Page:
Up to one-quarter of people who suffer child sexual abuse might be passed over for treatment because of current screening procedures, according to UC Riverside psychology researchers.
Their just-published study also finds that whether survivors of child sexual abuse identify themselves as abuse survivors influences the outcomes they experience in young adulthood.
Research has previously shown sexual abuse survivors suffer from increased mental health problems, a poor view of themselves, and are more likely to engage in risk-taking behaviors. The new UCR research looks at the impact of the survivor’s perception of the abuse.
Sexual abuse is difficult to define and study. In this study, researchers defined sexual abuse as sexual contact between a minor and a person five or more years older. The study considered how age of onset of abuse, identity of the perpetrator, and degree of force influenced survivor’s later psychosocial outcomes and whether the survivor self-defined his or her experiences as sexual abuse.
The study surveyed 2,195 undergraduate college students, about two-thirds of whom were female. The sample was almost half Asian, about one-fourth Latino; 17% white; 7% Black; and 4% multiracial/other.
Survey questions sought to determine which participants had suffered abuse with questions such as: “Before the age of 17, were you ever touched in a sexual way that made you feel uncomfortable, when you did not want to be, or at a time when you couldn’t defend yourself?” and more specific follow-up questions about penetration, force, and identity of the perpetrator. Participants who reported experiences of child abuse survivors were then asked: “To the best of your knowledge, before the age of 17, were you sexually abused?” to identify survivors who self-defined their experiences as sexual abuse and those who did not.
The study found 252, or 11 percent, of those in the study reported experiences of child sexual abuse—similar to percentages researchers have found in the broader population.
Of those 252, 193, or about 77%, identified as sexual abuse survivors, but 59, about 23%, did not self-identify as sexual abuse survivors. Of the remaining group, 1,202 reported no maltreatment, and 741 were excluded because they reported other forms of childhood maltreatment, such as physical abuse or neglect.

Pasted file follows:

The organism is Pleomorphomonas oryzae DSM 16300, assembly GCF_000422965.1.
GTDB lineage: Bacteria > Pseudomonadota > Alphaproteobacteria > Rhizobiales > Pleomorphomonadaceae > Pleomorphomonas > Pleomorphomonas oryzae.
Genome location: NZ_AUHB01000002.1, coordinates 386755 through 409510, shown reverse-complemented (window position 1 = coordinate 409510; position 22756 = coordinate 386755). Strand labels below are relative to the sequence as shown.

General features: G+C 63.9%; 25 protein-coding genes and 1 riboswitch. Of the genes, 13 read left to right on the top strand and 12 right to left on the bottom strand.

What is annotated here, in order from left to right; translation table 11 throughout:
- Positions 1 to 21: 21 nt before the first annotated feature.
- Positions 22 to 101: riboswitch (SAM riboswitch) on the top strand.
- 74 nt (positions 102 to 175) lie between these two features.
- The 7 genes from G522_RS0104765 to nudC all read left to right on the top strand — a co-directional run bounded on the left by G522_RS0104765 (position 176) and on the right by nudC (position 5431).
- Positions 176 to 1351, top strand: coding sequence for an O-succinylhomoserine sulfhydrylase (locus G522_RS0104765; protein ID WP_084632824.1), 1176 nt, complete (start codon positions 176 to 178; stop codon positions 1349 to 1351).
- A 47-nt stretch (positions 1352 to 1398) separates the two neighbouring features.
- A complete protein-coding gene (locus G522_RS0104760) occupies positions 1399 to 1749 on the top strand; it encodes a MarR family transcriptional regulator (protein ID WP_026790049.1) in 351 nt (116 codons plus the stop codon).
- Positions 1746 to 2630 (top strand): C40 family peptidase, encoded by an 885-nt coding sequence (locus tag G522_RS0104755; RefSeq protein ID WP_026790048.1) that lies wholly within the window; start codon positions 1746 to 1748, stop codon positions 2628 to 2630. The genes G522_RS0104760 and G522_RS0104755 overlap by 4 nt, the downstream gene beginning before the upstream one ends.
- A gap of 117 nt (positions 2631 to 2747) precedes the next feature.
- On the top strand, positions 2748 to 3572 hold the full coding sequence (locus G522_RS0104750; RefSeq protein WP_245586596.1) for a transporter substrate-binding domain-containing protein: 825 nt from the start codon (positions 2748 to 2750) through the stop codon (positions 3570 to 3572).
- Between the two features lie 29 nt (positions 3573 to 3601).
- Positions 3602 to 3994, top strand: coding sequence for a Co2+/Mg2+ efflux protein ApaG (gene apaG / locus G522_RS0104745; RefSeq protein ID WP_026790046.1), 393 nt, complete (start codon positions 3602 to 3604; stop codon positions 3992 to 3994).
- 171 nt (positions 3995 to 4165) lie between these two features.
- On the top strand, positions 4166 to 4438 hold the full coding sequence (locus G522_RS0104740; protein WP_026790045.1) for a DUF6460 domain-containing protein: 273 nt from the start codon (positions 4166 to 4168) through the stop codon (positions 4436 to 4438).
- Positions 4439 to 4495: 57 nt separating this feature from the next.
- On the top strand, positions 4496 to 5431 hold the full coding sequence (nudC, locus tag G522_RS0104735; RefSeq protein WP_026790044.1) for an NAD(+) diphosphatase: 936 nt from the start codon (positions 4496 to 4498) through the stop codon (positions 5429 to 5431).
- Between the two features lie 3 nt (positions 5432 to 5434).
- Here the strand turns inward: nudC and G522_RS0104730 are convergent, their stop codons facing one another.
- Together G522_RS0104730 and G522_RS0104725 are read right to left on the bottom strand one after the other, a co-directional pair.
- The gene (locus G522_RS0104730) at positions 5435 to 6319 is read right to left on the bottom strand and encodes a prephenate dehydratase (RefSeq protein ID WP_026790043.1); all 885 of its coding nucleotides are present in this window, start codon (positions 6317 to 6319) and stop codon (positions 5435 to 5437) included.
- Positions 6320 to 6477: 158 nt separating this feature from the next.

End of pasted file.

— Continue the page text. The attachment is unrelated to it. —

“Child sexual abuse survivors who do not acknowledge their experiences as abuse may be employing a protective mechanism wherein the survivor denies the existence of the abuse or takes personal responsibility for the abuse,” said Linnea Linde-Krieger, lead author of the paper, which was published this month in the Journal of Child Sexual Abuse.
The results indicated that as child abuse survivors moved into young adulthood, the form and extent of their difficulties were influenced by how they defined their abuse experiences—even though the way they defined those experiences was not related to the severity of the abuse they experienced.
Neither form of identity was more advantageous, the researchers found. When participants identified as abuse survivors, they were more likely to exhibit distress and anger, and had more difficulty regulating their emotions. That group was also more likely to engage in substance abuse, criminal activity, and sexual risk-taking. However, participants who reported experiences of sexual abuse but didn’t identify as abuse survivors were more likely to have a poor self-concept.
“Our study shows that survivors who do not acknowledge their experiences as abuse might be protected from some negative outcomes, but they are more likely to have negative beliefs about themselves,” said Linde-Krieger, who is a graduate student in the lab of UCR psychology professor Tuppett Yates.
An additional finding: the study authors determined that children abused after the age of 6 were more likely to report that they did not believe they were sexually abused. Researchers said that may be because children are more likely to blame themselves when the age of onset is older.
Linde-Krieger said the research holds implications for organizations and government agencies that assess for adverse experiences in childhood, including for sexual abuse. Often, their questionnaires ask only a single question, such as: “Have you ever been sexually abused?” One-quarter of the survey’s abuse survivors would have answered “no” to such a question, Linde-Krieger said.
“Researchers and practitioners must employ multifaceted and behaviorally specific questions to accurately assess a history of child sexual abuse,” she said.
In addition to Linde-Krieger and Yates, educator Cynthia Moon, who completed her Master of Arts at UCR, contributed to the research paper, “The Implications of Self-Definitions of Child Sexual Abuse for Understanding Socioemotional Adaptation in Young Adulthood.”